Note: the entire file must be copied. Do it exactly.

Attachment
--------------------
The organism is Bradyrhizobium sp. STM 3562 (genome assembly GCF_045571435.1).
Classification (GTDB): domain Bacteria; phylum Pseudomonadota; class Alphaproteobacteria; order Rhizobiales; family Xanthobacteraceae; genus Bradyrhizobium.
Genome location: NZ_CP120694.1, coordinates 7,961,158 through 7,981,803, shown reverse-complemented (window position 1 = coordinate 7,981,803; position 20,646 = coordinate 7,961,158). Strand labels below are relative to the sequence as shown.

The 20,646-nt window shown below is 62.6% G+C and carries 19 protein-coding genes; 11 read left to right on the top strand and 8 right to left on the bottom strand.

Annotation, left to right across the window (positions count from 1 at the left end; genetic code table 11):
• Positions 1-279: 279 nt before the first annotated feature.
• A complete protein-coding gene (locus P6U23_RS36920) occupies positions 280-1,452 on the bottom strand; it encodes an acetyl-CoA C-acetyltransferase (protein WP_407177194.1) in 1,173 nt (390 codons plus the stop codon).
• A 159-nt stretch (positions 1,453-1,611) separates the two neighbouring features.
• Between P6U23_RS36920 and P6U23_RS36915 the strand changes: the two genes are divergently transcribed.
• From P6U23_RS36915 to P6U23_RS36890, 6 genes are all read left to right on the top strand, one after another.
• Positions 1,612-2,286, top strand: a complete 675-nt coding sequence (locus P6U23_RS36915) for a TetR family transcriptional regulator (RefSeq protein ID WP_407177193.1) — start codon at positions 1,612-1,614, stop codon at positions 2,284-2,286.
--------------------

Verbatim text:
The organism is Bradyrhizobium sp. STM 3562 (genome assembly GCF_045571435.1).
Classification (GTDB): domain Bacteria; phylum Pseudomonadota; class Alphaproteobacteria; order Rhizobiales; family Xanthobacteraceae; genus Bradyrhizobium.
Genome location: NZ_CP120694.1, coordinates 7,961,158 through 7,981,803, shown reverse-complemented (window position 1 = coordinate 7,981,803; position 20,646 = coordinate 7,961,158). Strand labels below are relative to the sequence as shown.

The 20,646-nt window shown below is 62.6% G+C and carries 19 protein-coding genes; 11 read left to right on the top strand and 8 right to left on the bottom strand.

Annotation, left to right across the window (positions count from 1 at the left end; genetic code table 11):
• Positions 1-279: 279 nt before the first annotated feature.
• A complete protein-coding gene (locus P6U23_RS36920) occupies positions 280-1,452 on the bottom strand; it encodes an acetyl-CoA C-acetyltransferase (protein WP_407177194.1) in 1,173 nt (390 codons plus the stop codon).
• A 159-nt stretch (positions 1,453-1,611) separates the two neighbouring features.
• Between P6U23_RS36920 and P6U23_RS36915 the strand changes: the two genes are divergently transcribed.
• From P6U23_RS36915 to P6U23_RS36890, 6 genes are all read left to right on the top strand, one after another.
• Positions 1,612-2,286, top strand: a complete 675-nt coding sequence (locus P6U23_RS36915) for a TetR family transcriptional regulator (RefSeq protein ID WP_407177193.1) — start codon at positions 1,612-1,614, stop codon at positions 2,284-2,286.